Vitamins and Minerals
The need for infant vitamins is a confusing topic. Babies do need vitamins to grow well and to be healthy. They need them for strong bones, healthy teeth, and to build up their blood and prevent anemia. The confusing part is that most infants get all of the vitamins and minerals they need through the foods that they eat and drink, including vitamin A, calcium, zinc, and the vitamins and minerals discussed in this section. So while they do need vitamins and minerals, they don't always need a supplement each day, unless they were born prematurely or have some other health problem.
Iron is one of the more important minerals your baby needs. The effects of a diet poor in iron, which can lead to iron deficiency anemia, are well known. These include learning problems, developmental delays, and behavioral problems.
However, your infant, unless she was born prematurely, should be able to get all of the iron she needs from breastmilk or an iron-fortified formula during her first four to six months. After that time she does need extra iron, but you can usually provide it in the baby foods that she is beginning to eat, such as an iron-fortified infant rice cereal, in addition to continuing to feed her breastmilk or formula.
Will iron cause my baby to have any medical problems?
No. Iron is essential for your baby's growth and development and it does not cause colic, constipation, or any other problems. Infants who drink a low-iron formula or plain cow's milk are likely to develop medical problems, though, including anemia.
If your baby is otherwise well, she probably won't develop an iron deficiency unless you switch her to cow's milk before her first birthday or you do not give extra iron after she is six months old. Remember that premature babies often need a vitamin supplement that has iron in it.
Newborns don't need fluoride, but once your infant is about six months old and begins getting teeth, she will need fluoride to keep them strong and growing well. The main source of this fluoride isn't an extra vitamin though. Instead you can provide it by offering your baby some fluoridated tap water each day.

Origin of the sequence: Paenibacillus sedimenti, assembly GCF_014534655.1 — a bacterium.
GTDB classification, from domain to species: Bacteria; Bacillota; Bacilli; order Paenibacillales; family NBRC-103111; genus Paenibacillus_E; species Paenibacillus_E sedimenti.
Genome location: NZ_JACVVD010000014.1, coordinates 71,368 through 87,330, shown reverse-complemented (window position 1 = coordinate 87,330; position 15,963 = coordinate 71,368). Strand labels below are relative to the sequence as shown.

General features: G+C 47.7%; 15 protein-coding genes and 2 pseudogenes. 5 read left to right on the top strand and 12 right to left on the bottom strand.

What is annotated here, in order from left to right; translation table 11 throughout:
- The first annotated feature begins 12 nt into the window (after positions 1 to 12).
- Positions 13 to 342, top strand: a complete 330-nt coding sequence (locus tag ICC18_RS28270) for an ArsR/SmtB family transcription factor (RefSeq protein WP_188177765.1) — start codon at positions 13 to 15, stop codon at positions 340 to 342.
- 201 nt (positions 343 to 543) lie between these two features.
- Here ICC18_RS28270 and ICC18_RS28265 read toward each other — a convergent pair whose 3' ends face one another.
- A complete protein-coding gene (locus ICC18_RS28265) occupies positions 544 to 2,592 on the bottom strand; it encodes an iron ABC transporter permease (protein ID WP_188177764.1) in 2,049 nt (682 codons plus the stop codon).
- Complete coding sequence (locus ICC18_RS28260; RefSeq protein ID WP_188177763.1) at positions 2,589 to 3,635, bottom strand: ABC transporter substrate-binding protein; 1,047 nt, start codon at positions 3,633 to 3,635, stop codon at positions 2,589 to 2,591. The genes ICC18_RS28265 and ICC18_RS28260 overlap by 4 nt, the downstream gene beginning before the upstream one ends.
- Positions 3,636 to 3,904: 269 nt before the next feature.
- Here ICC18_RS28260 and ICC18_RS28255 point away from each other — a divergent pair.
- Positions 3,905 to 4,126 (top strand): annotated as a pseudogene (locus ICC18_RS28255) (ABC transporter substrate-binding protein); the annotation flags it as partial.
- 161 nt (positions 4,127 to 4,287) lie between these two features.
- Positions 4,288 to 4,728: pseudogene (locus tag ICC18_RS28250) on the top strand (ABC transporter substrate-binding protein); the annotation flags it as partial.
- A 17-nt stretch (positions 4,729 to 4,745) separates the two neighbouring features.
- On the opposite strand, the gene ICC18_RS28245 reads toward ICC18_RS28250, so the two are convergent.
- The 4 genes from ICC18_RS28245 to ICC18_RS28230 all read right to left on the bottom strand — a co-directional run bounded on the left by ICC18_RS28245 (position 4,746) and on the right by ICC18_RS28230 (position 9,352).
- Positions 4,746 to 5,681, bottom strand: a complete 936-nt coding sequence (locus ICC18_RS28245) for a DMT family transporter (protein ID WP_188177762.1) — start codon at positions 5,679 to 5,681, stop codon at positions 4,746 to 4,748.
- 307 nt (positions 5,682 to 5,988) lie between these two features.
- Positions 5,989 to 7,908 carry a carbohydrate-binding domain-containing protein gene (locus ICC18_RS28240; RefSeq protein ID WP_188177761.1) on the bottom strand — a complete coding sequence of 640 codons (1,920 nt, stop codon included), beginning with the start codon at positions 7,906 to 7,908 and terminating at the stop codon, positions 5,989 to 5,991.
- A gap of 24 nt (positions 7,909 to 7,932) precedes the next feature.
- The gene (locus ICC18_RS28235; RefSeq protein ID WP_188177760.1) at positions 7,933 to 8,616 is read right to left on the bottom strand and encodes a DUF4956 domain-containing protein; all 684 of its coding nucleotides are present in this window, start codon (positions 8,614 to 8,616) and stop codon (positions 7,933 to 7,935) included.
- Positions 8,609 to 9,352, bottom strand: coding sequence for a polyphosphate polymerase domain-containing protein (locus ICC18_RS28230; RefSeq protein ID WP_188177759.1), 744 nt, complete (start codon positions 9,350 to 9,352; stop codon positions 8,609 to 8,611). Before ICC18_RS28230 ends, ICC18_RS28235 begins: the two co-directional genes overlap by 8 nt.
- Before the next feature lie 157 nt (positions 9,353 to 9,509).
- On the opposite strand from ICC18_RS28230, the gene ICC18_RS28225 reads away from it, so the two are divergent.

Your baby may not be getting enough fluoride if she is drinking any of the following:
Tap water that is not fluoridated
Bottled water that does not have added fluoride
Water that is filtered of fluoride
Ready-to-feed formula exclusively
You can start your baby on fluoride supplements, but getting too much fluoride can easily lead to fluorosis or staining of the teeth, so it is usually best to try to give your baby fluoridated water. If you are exclusively breastfeeding, offering some extra water with fluoride once your baby is six months old is the best way to avoid problems. Talk to your pediatrician to get a prescription for a fluoride supplement if your baby has no way of getting fluoride from the water she is drinking.
Not getting enough vitamin D can cause a baby to get a bone disorder called rickets. Because infant formula is fortified with vitamin D, infants drinking at least seventeen ounces of formula each day do not need any extra vitamin D.
Rickets, caused by a deficiency of vitamin D, is a serious disorder that causes skeletal deformities and poor growth. Although not as common as it used to be, it does still affect some children, especially those who are very dark-skinned, don't get any or little sun exposure, and are exclusively breastfed.
Unlike formula, breastmilk does not contain enough vitamin D for babies, but that wasn't thought to be a problem because it was believed that exclusively breastfed infants got enough vitamin D from sunlight exposure. However, now that the effects of excessive sun exposure are known and sunscreen is being used more often, it is thought that exposure to the sun is not enough for breastfed babies. The AAP now recommends that breastfed babies receive a vitamin D supplement beginning in the first two months of life. The need for vitamin D supplements is a controversial topic though, especially for light-skinned infants in sunny climates, so you might talk to your pediatrician about whether this is necessary for your baby.